Based on these developments, I believe the state courts will continue to increasingly recognize what the Supreme Court could not: litigants should not be expected to fend for themselves when extremely important interests (be they physical liberty, or parenting, or physical safety, or others) are at stake. With regard to civil contempt, the state courts interpreting their own constitutions to find a right to counsel have refused to follow the Supreme Court down the Turner path of creating a wall between criminal and civil cases, and instead have focused on the actual liberty interest at stake. We can hope to continue to see the same approach after Turner.
A few words must be said, though, about the Turner Court’s hurry to gloss over the complex realities of contempt cases, as only such a rush job could justify its finding of no right to appointed counsel.
posted by Mary Schmid Mergler
Already clearly established by the Supreme Court before this week’s decision in Turner v. Rogers was the fact that punishment cannot be imposed in a civil contempt proceeding for noncompliance with a court order, if the defendant is not able to comply with that order. Thus, Turner, who was imprisoned for one year for failing to pay court-ordered child support, should not have been imprisoned since he was unable to pay.
Today’s opinion in Turner v. Rogers oversimplifies this inability-to-pay defense, failing to appreciate the factual and legal complexities that may arise with such a defense. The Court’s opinion takes several paragraphs to describe the “highly complex system” designed to assure payment of child support. Yet, when it comes to civil contempt proceedings—often the last step in that system—the Court turns a blind eye to the complexity. Instead, the court merely states, “[The question of defendant’s ability to pay] is often closely related to the question of the defendant’s indigence.” Slip Op. at 13. And the Court suggests that the defendant can just be provided with “substitute procedural safeguards” like filling out a form about his assets and being given the opportunity to answer questions about his financial status.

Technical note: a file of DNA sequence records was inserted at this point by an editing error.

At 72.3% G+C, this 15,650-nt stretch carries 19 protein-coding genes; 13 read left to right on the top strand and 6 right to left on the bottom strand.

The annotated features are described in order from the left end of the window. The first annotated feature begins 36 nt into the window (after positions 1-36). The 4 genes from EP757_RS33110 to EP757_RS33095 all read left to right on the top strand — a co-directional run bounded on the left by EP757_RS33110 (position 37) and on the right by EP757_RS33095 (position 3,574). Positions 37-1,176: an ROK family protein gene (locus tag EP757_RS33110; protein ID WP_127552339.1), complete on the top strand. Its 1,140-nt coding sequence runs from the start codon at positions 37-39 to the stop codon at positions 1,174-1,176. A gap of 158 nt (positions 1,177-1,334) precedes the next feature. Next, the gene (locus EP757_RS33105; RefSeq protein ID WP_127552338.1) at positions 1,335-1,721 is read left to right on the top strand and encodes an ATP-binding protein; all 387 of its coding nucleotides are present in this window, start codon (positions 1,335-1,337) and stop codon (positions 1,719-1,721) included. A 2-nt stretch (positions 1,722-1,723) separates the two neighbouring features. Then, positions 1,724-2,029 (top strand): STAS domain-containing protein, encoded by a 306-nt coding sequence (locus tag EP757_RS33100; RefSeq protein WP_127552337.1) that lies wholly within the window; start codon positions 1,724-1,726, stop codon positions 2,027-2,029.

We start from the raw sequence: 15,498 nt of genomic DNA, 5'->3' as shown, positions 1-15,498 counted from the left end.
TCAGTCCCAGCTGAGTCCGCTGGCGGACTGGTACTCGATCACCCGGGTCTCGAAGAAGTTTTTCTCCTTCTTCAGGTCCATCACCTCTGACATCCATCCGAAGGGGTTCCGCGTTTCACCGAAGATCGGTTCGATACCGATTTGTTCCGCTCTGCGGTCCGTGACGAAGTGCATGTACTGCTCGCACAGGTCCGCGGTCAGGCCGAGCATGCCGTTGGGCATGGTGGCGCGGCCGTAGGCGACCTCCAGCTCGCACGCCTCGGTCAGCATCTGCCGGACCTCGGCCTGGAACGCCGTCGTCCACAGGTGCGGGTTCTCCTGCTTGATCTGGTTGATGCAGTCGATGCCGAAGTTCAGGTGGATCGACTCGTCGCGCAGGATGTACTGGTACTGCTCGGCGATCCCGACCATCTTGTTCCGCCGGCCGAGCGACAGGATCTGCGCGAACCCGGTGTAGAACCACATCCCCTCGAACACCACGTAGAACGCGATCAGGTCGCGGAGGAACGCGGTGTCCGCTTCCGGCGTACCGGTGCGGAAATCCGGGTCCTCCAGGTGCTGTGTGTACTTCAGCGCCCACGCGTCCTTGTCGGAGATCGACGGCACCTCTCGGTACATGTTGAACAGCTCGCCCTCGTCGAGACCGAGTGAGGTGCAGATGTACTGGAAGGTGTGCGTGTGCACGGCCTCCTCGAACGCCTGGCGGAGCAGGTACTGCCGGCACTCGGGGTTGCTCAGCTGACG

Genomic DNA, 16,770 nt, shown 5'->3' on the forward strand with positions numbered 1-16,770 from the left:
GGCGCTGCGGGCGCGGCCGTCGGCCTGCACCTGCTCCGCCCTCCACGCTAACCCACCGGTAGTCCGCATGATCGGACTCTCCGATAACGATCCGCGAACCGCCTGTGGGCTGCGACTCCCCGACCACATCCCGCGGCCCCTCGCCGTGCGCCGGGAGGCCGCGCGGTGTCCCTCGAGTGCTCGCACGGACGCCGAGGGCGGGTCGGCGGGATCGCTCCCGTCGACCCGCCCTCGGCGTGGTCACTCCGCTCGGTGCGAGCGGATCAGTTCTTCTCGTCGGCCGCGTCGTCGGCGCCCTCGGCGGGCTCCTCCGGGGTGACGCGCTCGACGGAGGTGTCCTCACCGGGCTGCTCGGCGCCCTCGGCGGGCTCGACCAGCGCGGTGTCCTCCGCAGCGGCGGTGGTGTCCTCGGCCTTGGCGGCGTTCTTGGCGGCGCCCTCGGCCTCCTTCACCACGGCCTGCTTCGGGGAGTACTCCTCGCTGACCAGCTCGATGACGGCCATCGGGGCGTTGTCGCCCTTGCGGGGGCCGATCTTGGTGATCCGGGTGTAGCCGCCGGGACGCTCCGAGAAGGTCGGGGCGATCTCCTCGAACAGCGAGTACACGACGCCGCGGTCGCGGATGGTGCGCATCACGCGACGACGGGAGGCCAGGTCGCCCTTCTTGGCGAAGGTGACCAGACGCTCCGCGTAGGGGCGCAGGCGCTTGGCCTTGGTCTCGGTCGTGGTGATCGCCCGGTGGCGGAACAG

Turner actually received process very close to these “substitute procedural safeguards.” Turner did fill out a form, see Pet. Reply Brief at 14-15, and was given an opportunity to make a statement in open court to the judge about why he had not complied with the child support order. Slip Op. at 3. Indeed in a footnote in his dissenting opinion, Justice Thomas notes: “Because the family court received a form detailing Turner’s finances and the judge could not hold Turner in contempt without concluding that he could pay, the due process question that the majority answers reduces to a factbound assessment of the family court’s performance.” (Slip Op. [Thomas, J., dissenting] at 7 n.3.) I do not mean to suggest that Mr. Turner received due process. Rather, these “substitute procedural safeguards” led to an inaccurate factual finding by the judge in Mr. Turner’s case, because an inability-to-pay defense is harder than it looks.
posted by David Udell
Among the facts brightly if indirectly illuminated in Turner v. Rogers by the Supreme Court’s analysis of the relationship between the “right to counsel” and “alternative safeguards,” is that so little is known about the status of unrepresented persons in our state courts and about the assistance available to help them. So little is known about what is necessary to assure “fundamental fairness” in our justice system.